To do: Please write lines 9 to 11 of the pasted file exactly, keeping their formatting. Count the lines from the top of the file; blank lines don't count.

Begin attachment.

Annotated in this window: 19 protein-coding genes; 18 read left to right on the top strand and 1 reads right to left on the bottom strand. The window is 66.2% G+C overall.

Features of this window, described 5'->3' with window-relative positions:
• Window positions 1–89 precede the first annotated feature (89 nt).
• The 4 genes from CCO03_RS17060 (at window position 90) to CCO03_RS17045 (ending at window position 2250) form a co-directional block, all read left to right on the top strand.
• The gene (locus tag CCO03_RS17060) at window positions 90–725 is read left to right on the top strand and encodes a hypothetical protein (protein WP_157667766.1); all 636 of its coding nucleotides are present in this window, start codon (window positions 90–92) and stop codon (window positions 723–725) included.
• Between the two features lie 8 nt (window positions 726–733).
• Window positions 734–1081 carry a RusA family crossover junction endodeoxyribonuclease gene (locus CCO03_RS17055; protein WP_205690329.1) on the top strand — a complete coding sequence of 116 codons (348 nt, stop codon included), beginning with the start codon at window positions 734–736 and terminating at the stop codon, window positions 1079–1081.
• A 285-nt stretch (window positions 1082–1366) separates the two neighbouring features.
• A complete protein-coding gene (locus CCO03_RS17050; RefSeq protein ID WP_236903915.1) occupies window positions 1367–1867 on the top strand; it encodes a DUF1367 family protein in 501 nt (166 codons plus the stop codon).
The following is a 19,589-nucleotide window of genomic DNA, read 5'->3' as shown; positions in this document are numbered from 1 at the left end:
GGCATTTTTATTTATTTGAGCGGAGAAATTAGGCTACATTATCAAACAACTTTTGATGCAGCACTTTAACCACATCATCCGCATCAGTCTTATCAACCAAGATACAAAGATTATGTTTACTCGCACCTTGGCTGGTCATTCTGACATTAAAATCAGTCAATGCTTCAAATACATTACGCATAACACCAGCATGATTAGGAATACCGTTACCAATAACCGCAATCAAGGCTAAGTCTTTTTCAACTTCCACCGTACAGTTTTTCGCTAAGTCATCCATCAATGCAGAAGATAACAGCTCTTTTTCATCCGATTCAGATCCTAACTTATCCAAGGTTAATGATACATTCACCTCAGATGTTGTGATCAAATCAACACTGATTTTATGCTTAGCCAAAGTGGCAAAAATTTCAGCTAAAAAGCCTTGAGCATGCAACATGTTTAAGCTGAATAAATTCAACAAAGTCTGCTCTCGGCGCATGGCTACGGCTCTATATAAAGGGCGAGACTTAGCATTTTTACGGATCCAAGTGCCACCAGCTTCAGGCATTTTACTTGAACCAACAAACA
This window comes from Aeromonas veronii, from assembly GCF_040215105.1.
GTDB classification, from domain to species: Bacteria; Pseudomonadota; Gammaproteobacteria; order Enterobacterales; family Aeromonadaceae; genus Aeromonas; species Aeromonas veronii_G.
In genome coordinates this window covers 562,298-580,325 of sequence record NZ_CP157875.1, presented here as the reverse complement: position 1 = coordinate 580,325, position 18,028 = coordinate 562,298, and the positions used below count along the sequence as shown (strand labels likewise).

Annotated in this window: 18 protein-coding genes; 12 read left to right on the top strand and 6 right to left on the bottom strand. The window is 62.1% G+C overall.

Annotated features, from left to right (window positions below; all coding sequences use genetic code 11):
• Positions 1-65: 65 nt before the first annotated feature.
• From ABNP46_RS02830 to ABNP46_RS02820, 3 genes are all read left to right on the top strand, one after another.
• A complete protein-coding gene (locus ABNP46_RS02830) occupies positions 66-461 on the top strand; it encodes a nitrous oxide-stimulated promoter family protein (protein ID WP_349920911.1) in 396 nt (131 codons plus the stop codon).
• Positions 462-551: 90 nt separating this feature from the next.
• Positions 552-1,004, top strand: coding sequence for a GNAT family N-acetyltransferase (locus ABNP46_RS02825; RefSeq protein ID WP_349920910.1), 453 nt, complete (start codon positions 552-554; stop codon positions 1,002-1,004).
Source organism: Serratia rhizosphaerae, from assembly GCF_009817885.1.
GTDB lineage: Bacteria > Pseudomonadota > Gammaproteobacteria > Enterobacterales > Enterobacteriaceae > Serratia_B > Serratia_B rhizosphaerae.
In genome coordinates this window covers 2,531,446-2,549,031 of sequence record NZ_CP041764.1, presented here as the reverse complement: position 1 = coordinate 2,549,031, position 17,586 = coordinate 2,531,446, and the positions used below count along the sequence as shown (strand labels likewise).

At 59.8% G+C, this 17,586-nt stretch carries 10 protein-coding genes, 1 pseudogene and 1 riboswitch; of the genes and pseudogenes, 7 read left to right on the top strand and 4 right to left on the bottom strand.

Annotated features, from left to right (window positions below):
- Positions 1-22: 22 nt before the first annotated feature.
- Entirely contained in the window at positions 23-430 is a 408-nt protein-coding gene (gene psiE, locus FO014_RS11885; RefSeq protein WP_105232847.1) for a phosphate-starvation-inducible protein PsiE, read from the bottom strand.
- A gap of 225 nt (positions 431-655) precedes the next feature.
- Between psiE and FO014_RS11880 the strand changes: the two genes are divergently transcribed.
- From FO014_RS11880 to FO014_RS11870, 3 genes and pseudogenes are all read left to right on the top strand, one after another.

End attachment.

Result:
• A complete protein-coding gene (locus CCO03_RS17050; RefSeq protein ID WP_236903915.1) occupies window positions 1367–1867 on the top strand; it encodes a DUF1367 family protein in 501 nt (166 codons plus the stop codon).
The following is a 19,589-nucleotide window of genomic DNA, read 5'->3' as shown; positions in this document are numbered from 1 at the left end:
GGCATTTTTATTTATTTGAGCGGAGAAATTAGGCTACATTATCAAACAACTTTTGATGCAGCACTTTAACCACATCATCCGCATCAGTCTTATCAACCAAGATACAAAGATTATGTTTACTCGCACCTTGGCTGGTCATTCTGACATTAAAATCAGTCAATGCTTCAAATACATTACGCATAACACCAGCATGATTAGGAATACCGTTACCAATAACCGCAATCAAGGCTAAGTCTTTTTCAACTTCCACCGTACAGTTTTTCGCTAAGTCATCCATCAATGCAGAAGATAACAGCTCTTTTTCATCCGATTCAGATCCTAACTTATCCAAGGTTAATGATACATTCACCTCAGATGTTGTGATCAAATCAACACTGATTTTATGCTTAGCCAAAGTGGCAAAAATTTCAGCTAAAAAGCCTTGAGCATGCAACATGTTTAAGCTGAATAAATTCAACAAAGTCTGCTCTCGGCGCATGGCTACGGCTCTATATAAAGGGCGAGACTTAGCATTTTTACGGATCCAAGTGCCACCAGCTTCAGGCATTTTACTTGAACCAACAAACA